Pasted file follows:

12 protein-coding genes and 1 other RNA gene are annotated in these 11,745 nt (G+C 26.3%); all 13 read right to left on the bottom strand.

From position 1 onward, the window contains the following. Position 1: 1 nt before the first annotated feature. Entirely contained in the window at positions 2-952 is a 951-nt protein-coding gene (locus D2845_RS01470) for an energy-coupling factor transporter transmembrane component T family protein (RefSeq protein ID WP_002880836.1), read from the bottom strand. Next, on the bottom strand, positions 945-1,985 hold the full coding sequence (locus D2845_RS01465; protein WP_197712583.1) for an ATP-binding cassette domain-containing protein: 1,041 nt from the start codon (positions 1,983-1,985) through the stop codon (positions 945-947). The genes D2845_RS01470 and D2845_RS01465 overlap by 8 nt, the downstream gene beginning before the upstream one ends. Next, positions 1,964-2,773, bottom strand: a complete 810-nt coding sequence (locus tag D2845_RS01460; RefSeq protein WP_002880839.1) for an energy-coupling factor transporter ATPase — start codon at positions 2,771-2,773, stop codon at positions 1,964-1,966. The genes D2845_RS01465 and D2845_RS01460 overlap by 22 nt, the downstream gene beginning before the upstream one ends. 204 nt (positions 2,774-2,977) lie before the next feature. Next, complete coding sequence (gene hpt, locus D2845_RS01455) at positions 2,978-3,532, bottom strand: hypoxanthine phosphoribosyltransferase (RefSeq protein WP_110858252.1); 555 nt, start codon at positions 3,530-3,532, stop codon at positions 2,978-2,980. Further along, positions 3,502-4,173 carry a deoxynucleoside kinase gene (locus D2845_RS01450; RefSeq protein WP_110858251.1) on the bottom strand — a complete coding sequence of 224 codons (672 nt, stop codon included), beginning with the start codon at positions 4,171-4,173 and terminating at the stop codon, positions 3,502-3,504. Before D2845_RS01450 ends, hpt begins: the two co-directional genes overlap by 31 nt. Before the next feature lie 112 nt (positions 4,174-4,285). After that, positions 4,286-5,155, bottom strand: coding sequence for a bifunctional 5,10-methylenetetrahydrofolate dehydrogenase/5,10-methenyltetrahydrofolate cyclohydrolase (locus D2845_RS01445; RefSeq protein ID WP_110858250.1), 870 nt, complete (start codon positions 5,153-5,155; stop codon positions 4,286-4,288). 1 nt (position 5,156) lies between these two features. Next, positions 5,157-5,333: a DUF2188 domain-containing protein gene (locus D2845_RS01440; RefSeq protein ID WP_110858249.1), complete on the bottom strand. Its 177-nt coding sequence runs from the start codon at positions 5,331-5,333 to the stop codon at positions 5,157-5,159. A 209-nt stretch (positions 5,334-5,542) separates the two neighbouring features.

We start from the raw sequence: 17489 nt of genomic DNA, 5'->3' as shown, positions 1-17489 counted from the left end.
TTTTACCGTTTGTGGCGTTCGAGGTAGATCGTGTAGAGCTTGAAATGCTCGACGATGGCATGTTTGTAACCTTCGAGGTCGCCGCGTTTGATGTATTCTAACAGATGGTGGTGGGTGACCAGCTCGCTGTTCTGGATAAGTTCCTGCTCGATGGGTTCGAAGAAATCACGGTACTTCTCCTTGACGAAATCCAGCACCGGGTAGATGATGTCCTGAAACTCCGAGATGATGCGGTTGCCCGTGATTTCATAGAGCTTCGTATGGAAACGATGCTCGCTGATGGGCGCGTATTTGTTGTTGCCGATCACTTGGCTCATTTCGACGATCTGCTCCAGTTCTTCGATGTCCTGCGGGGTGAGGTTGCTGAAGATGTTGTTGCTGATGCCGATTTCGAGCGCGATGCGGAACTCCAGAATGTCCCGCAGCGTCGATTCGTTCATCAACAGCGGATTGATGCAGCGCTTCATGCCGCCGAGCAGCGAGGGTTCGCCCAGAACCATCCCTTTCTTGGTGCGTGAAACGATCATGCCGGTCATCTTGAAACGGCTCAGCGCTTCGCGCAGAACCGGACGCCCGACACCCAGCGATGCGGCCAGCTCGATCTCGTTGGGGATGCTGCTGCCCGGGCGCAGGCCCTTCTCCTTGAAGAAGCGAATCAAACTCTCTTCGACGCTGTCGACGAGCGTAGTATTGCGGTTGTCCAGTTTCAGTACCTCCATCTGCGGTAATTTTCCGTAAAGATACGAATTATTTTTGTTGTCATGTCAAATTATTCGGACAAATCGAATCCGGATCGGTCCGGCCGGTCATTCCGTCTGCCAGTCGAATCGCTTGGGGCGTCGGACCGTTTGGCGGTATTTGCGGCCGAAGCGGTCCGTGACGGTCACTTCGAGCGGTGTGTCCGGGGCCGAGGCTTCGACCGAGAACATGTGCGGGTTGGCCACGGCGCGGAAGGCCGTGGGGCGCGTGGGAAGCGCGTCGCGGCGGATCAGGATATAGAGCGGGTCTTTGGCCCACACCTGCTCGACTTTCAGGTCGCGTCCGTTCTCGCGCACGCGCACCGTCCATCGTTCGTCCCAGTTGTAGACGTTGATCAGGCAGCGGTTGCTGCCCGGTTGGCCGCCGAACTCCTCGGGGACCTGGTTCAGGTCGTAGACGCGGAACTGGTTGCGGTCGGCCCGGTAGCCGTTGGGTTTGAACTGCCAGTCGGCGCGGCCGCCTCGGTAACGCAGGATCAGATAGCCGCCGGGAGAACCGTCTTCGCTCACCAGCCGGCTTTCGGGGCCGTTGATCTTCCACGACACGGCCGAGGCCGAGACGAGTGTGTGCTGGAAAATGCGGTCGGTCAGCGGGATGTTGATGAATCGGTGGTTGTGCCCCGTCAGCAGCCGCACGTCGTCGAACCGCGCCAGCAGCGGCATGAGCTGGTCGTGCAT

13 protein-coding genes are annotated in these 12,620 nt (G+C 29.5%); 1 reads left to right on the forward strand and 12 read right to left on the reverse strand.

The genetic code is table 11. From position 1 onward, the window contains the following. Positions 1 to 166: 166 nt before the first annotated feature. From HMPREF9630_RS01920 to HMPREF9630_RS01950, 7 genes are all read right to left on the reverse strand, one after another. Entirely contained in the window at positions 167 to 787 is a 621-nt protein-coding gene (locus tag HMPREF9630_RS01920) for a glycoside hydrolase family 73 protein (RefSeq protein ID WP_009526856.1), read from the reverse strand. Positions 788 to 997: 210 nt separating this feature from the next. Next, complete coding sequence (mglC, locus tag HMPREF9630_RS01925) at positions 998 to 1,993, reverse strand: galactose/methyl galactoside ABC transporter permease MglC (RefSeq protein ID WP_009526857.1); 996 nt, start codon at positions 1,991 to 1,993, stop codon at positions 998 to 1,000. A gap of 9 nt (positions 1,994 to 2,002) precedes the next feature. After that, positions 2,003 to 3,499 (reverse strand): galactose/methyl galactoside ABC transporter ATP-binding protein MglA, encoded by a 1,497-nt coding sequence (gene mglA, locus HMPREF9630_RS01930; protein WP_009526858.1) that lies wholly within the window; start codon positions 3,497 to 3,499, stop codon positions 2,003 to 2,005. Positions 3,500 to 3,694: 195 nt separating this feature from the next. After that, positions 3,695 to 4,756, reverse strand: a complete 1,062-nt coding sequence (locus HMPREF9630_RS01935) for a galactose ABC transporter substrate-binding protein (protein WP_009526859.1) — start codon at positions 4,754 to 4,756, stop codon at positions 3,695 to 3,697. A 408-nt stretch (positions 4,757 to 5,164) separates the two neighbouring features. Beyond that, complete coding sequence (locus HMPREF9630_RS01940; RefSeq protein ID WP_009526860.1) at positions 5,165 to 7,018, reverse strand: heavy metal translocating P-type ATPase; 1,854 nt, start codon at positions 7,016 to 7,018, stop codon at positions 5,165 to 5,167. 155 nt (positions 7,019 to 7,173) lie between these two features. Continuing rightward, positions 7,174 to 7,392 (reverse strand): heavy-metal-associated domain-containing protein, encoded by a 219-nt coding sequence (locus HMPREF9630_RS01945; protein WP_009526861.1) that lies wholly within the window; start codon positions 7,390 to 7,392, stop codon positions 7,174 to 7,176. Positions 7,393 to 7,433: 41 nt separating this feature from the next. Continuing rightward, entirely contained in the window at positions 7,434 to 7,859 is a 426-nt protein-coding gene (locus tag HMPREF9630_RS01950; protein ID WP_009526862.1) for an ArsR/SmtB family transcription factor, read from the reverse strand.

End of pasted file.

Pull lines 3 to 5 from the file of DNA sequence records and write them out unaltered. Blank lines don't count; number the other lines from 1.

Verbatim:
We start from the raw sequence: 17489 nt of genomic DNA, 5'->3' as shown, positions 1-17489 counted from the left end.
TTTTACCGTTTGTGGCGTTCGAGGTAGATCGTGTAGAGCTTGAAATGCTCGACGATGGCATGTTTGTAACCTTCGAGGTCGCCGCGTTTGATGTATTCTAACAGATGGTGGTGGGTGACCAGCTCGCTGTTCTGGATAAGTTCCTGCTCGATGGGTTCGAAGAAATCACGGTACTTCTCCTTGACGAAATCCAGCACCGGGTAGATGATGTCCTGAAACTCCGAGATGATGCGGTTGCCCGTGATTTCATAGAGCTTCGTATGGAAACGATGCTCGCTGATGGGCGCGTATTTGTTGTTGCCGATCACTTGGCTCATTTCGACGATCTGCTCCAGTTCTTCGATGTCCTGCGGGGTGAGGTTGCTGAAGATGTTGTTGCTGATGCCGATTTCGAGCGCGATGCGGAACTCCAGAATGTCCCGCAGCGTCGATTCGTTCATCAACAGCGGATTGATGCAGCGCTTCATGCCGCCGAGCAGCGAGGGTTCGCCCAGAACCATCCCTTTCTTGGTGCGTGAAACGATCATGCCGGTCATCTTGAAACGGCTCAGCGCTTCGCGCAGAACCGGACGCCCGACACCCAGCGATGCGGCCAGCTCGATCTCGTTGGGGATGCTGCTGCCCGGGCGCAGGCCCTTCTCCTTGAAGAAGCGAATCAAACTCTCTTCGACGCTGTCGACGAGCGTAGTATTGCGGTTGTCCAGTTTCAGTACCTCCATCTGCGGTAATTTTCCGTAAAGATACGAATTATTTTTGTTGTCATGTCAAATTATTCGGACAAATCGAATCCGGATCGGTCCGGCCGGTCATTCCGTCTGCCAGTCGAATCGCTTGGGGCGTCGGACCGTTTGGCGGTATTTGCGGCCGAAGCGGTCCGTGACGGTCACTTCGAGCGGTGTGTCCGGGGCCGAGGCTTCGACCGAGAACATGTGCGGGTTGGCCACGGCGCGGAAGGCCGTGGGGCGCGTGGGAAGCGCGTCGCGGCGGATCAGGATATAGAGCGGGTCTTTGGCCCACACCTGCTCGACTTTCAGGTCGCGTCCGTTCTCGCGCACGCGCACCGTCCATCGTTCGTCCCAGTTGTAGACGTTGATCAGGCAGCGGTTGCTGCCCGGTTGGCCGCCGAACTCCTCGGGGACCTGGTTCAGGTCGTAGACGCGGAACTGGTTGCGGTCGGCCCGGTAGCCGTTGGGTTTGAACTGCCAGTCGGCGCGGCCGCCTCGGTAACGCAGGATCAGATAGCCGCCGGGAGAACCGTCTTCGCTCACCAGCCGGCTTTCGGGGCCGTTGATCTTCCACGACACGGCCGAGGCCGAGACGAGTGTGTGCTGGAAAATGCGGTCGGTCAGCGGGATGTTGATGAATCGGTGGTTGTGCCCCGTCAGCAGCCGCACGTCGTCGAACCGCGCCAGCAGCGGCATGAGCTGGTCGTGCAT

13 protein-coding genes are annotated in these 12,620 nt (G+C 29.5%); 1 reads left to right on the forward strand and 12 read right to left on the reverse strand.